It’s when time is pressed that we most make mistakes. And this is as true for tender writing as it is for anything else. Just think how many times tender writers have forgotten to change the name of the organisation to which they last tendered after they cut and paste from the previous tender into their new one. It’s something Tender Writers sees all the time.
Submitting tenders without first conducting a thorough proofread is poor practice. A ‘quick read over’ won’t do. Truth is, proofreading your tender submissions is vital. Even Australia Government requests for tenders recommend that tenderers have someone check their final drafts before uploading to the government’s website.
The problem is that tender proofreaders are seen as a last minute add-on; something that’s a luxury rather than a necessity.
What does a tender proofreader actually do?
Tender proofreading isn’t rewriting your tender or making major edits. Your tender proofreader’s job is to go through your tender with a fine-toothed comb. They identify typos, punctuation mistakes, grammatical errors, missing words, extra words and spaces, misalignment of tables and text and any other inconsistencies that make your content look less professional.
Moreover, proofreaders check formatting issues such as tables of content, page numbering and heading hierarchy. They also double-check that proper nouns like employee names and locations are spelt correctly.
Professional proofreaders are risk assurance for companies that take their writing tenders seriously. After all, if you have spent time writing a tender, you don’t want your tender submission to be ruined with typos or other errors. Poor quality tender submissions jeopardise your opportunity to win new contracts.
7 tips for tender proofreading
As you may not have time to employ a professional proofreader for tender proofreading before the deadline, here are our five tips on what to do to make checking your tender easier.
1. Wait until the end to proofread your tender submissions, even if you’re the tender writer
There’s no point in proofreading until you’ve finished writing and copy editing your tender. Only once you’re satisfied with what you’ve written should you turn your attention to spelling, grammar and punctuation. Vigilance is key, so forget being creative – just focus your laser-like attention on catching slip ups.
2. Get someone else to proofread your tenders and bids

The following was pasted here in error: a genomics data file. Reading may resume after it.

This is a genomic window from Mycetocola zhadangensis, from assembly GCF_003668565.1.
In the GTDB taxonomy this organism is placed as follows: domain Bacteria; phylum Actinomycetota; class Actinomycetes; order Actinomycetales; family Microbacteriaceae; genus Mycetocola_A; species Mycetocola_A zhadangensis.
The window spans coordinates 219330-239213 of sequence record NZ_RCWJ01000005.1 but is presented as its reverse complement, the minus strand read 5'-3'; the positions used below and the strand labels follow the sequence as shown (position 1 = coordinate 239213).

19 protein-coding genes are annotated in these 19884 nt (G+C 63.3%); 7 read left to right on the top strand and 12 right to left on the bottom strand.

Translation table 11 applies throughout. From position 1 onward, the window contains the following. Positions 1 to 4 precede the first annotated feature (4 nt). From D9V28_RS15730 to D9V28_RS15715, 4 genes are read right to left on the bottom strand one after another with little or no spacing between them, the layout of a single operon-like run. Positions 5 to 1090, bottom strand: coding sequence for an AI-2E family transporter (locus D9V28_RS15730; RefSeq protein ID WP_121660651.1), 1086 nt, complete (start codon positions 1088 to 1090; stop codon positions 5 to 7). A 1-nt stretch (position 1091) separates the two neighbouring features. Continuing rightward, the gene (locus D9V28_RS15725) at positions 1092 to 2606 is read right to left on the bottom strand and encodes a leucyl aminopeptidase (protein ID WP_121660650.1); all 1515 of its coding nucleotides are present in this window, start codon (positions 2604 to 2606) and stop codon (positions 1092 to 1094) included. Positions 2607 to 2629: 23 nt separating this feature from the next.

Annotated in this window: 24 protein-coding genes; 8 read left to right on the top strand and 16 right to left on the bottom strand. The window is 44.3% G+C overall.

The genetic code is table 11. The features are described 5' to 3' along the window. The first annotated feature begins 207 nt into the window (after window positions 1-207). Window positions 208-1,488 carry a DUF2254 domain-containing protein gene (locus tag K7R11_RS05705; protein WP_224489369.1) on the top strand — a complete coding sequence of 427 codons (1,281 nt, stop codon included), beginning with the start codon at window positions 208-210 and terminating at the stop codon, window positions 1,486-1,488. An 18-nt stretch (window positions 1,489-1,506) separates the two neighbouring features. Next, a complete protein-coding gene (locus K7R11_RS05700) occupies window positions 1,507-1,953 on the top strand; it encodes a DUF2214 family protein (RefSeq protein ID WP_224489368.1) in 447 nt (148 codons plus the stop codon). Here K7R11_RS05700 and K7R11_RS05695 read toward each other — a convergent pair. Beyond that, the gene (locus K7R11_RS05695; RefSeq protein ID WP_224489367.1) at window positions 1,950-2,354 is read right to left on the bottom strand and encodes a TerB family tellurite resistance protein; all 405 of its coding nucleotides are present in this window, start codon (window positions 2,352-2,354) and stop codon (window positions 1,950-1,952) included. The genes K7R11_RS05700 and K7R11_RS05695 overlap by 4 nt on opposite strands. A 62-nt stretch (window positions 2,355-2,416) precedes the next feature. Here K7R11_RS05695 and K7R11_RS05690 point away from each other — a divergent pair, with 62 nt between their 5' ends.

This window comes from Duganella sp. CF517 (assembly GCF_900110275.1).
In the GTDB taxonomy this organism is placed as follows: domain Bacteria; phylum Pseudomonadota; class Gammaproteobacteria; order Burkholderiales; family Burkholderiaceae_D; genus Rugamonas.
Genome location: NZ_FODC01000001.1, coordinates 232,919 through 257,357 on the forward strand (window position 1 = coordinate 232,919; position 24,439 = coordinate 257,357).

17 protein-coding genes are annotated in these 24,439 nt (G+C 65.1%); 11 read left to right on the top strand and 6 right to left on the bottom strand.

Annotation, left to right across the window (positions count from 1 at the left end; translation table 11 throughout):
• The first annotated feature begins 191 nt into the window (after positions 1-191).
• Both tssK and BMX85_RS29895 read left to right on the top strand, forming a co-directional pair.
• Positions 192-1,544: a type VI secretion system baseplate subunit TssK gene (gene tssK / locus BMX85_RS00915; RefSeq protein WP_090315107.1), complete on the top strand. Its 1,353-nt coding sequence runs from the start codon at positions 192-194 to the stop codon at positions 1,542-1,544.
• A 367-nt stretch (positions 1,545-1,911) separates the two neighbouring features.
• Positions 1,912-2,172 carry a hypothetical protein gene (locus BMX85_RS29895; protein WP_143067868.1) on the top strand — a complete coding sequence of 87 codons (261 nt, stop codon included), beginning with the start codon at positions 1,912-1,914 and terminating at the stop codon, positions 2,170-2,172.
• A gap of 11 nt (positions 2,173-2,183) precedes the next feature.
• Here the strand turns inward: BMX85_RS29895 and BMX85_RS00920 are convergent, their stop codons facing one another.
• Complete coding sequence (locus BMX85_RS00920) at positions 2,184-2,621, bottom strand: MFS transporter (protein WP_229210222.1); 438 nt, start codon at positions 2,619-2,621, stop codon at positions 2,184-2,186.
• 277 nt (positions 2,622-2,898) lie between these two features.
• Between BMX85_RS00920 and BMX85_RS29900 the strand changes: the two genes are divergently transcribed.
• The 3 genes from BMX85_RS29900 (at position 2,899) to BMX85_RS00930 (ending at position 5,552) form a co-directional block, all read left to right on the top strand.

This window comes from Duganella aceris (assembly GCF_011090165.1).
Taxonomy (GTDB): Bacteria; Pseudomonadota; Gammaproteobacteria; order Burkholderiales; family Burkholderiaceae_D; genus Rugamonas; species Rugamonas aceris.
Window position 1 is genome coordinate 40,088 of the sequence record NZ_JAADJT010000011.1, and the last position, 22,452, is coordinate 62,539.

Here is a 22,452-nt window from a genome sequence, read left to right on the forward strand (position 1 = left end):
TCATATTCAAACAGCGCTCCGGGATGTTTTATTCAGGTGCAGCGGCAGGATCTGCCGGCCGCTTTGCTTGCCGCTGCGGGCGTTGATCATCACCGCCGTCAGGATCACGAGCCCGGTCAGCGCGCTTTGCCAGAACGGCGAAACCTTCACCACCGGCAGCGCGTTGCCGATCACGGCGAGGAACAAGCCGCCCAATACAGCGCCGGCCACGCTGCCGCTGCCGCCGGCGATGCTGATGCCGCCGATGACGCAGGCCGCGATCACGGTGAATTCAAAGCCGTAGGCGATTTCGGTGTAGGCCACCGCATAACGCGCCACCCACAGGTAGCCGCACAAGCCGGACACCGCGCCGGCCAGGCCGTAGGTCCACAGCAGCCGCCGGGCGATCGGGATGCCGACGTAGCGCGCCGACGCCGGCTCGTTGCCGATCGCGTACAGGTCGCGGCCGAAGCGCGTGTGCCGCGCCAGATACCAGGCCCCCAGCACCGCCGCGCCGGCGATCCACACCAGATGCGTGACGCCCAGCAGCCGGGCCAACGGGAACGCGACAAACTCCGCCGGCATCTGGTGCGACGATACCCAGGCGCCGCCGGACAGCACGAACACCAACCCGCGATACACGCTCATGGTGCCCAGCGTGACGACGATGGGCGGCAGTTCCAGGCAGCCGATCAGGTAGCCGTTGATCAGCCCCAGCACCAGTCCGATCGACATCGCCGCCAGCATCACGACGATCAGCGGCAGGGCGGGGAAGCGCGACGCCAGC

If you can, ask someone else to proofread it for you: someone who’s not been involved in writing the tender. Their eyes will see things that you miss.
3. Print your tenders to proofread
If you’ve been the tender writer for your tender, you’ll be familiar with its content. When you know the tender content, it’s very hard to see typos and other mistakes. This is because when you read back over the content, you know what’s coming next so your eyes skip ahead, potentially missing errors.
To minimise the risk of errors in your tender, it’s absolutely vital to print your draft tender and read the paper version, even if you get someone else to proofread the tender for you. Mistakes are easier to pick up on paper.
You simply cannot proofread well if there are distractions. Abandon your mobile, turn off your computer, lock yourself in a cupboard if you must, but for heaven’s sake make sure you’re somewhere quiet and brook no interruptions. Blissful silence will improve your tender proofreading no end.
5. Read your tenders aloud
Sure, it can feel a bit weird at first, but hey, you’re in a room on your own, so who’s to hear? The good news, however, is that you will ‘hear’ the errors.
Saying each word clearly alerts us to missing syllables, misspellings, extra words and missing words. You’ll be amazed how many errors you’ll pick up this way. It will also help you to identify where you’ve used the same word or phrase multiple times.
To be super-thorough, vocalise punctuation – ‘Since landing, comma, the aliens have made unreasonable demands, full stop, space’. Works like a charm.
6. Check the formatting of your tenders
You’ll save yourself a lot of bother and heartache if you check formatting as your final task. You may have moved text around or needed to add in more info, which all affect layout. So, for the sake of your sanity, the checking of spacing, bullet list indentation, font size and hierarchy and style of headings can all happily wait until the end.
7. Use a professional bids and tender proofreader, whenever you can
Whenever possible, employing a professional proofreader is your best option.
A professional proofreader will spot not only glaringly obvious errors, but ones you and your team may never have realised were there. Highlighting pesky spelling mistakes, poor grammar, unnecessary repetition, ambiguity and more is all part and parcel of a proofreader’s day.
That’s where we come in. Proof Communications is the first port of call for companies nationally. We proofread tenders, bids and proposals, plus important stakeholder documents such as annual reports, financial statements, PDSs, RAPs and other stakeholder documents.
Despite how often clients tell us, “We’ve been through the tender a few times, so we don’t expect that you’ll find very much,” they are amazed that, on average, we make ten mark-ups per page. In a 50 page tender submission, that’s 500 mark-ups!
But if time is simply too tight, following these steps will help ensure your message in your tenders are tidy.
For help with proofreading your tenders and bids, contact Proof Communications on 02 9314 7506 or 0411 123 216 today.